Dry air is a mixture of gases where the average molecular weight (or molar mass) can be calculated by adding the weight of each component
The molecular weight (or molar mass) of a substance is the mass of one mole of the substance, and can be calculated by summarizing the molar masses of all the atoms in the molecule.
Components in Dry Air
Air is a mixture of several gases, where the two most dominant components in dry air are 21 vol% oxygen and 78 vol% nitrogen. Oxygen has a molar mass of 15.9994 g/mol and nitrogen has a molar mass of 14.0067 g/mol. Since both of these elements are diatomic in air - O2 and N2, the molar mass of oxygen gas is 32 g/mol and the molar mass of nitrogen gas is 28 g/mol.
The average molar mass is equal to the sum of the mole fractions of each gas multiplied by the molar mass of that particular gas:
Mmixture = (x1*M1 + ......+ xn*Mn) (1)
xi = mole fractions of each gas
Mi = the molar mass of each gas
The molar mass of dry air is 28.9647 g/mol. Composition and content of each gas in air is given in the figures and the table below.
See also Air Density at varying pressure, Density and specific weight at varying temperature, Diffusion Coefficients for Gases in Air, Dynamic (absolute) and kinematic viscosity, Prandtl Number, Specific heat at varying temperature and Specific heat at varying pressure, Thermal Conductivity, Thermal Diffusivity, Properties at gas-liquid equilibrium conditions and Air properties, for other properties of air.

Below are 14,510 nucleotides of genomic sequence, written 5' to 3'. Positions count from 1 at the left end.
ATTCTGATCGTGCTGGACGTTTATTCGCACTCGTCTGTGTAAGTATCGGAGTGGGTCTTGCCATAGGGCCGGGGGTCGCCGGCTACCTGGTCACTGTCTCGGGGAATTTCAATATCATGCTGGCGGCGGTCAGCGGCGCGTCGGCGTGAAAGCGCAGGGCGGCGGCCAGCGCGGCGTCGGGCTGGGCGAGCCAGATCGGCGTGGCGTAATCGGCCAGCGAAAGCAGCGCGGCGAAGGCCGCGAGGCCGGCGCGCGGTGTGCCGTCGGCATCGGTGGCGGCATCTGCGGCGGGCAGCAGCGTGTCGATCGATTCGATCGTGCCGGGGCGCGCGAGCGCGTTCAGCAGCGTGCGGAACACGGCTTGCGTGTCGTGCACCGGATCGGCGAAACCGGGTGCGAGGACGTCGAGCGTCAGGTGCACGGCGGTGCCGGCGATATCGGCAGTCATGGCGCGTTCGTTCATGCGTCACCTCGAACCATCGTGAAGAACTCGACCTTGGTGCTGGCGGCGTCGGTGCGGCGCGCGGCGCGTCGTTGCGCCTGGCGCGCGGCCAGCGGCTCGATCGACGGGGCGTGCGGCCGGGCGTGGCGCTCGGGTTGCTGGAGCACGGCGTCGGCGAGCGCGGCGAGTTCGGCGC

|Components in dry air||Volume ratio = Molar ratio, |
compared to dry air
|Molar Mass ||Molar mass in air|
|Name||Formula||[mol/molair]||[vol %]||[g/mol] |
|Average molar mass of air||28.9647|
- 1 kg = 2.2046 lb
The density of dry air can be calculated with the Ideal Gas Law
ρ = P / (R T) (1)
P = pressure (Pa)
Rair = 287.05 = individual gas constant [J/kg K]
T = absolute temperature [K]
Example: The density of dry air at atmospheric pressure 101.325 kPa (101325 Pa) and 0 oC (= 273.15 K) can be calculated as
ρ = 101325 [Pa] / (287.05 [J/kg K]*273.15 [K])
= 1.292 [kg/m3]
Water vapor is almost always present in air. The content may vary and the maximum amount possible of water vapor in dry air depends on the temperature of the air.
Water vapor - H2O - is composed of one oxygen atom and two hydrogen atoms. Hydrogen is the lightest element with a molar mass of 1 g/mol, while oxygen has 16 g/mol. Thus, the water vapor atom has an molar mass of 18 g/mol, and water vapor is lighter than O2 with 32 g/mol and N2 with 28 g/mol.
- Note! Water vapor in air will dilute the other gases and reduce the total density of the mixture. Dry air is more dense than humid air!
The vapor in air may saturate to droplets when temperature is decreased or pressure is increased.
Humid air containing water molecules as liquid - droplets - may be more dense than dry air or humid air containing water only as vapor.
- en: molecular mass air
- es: aire masa molecular
- de: Molekularmasse Luft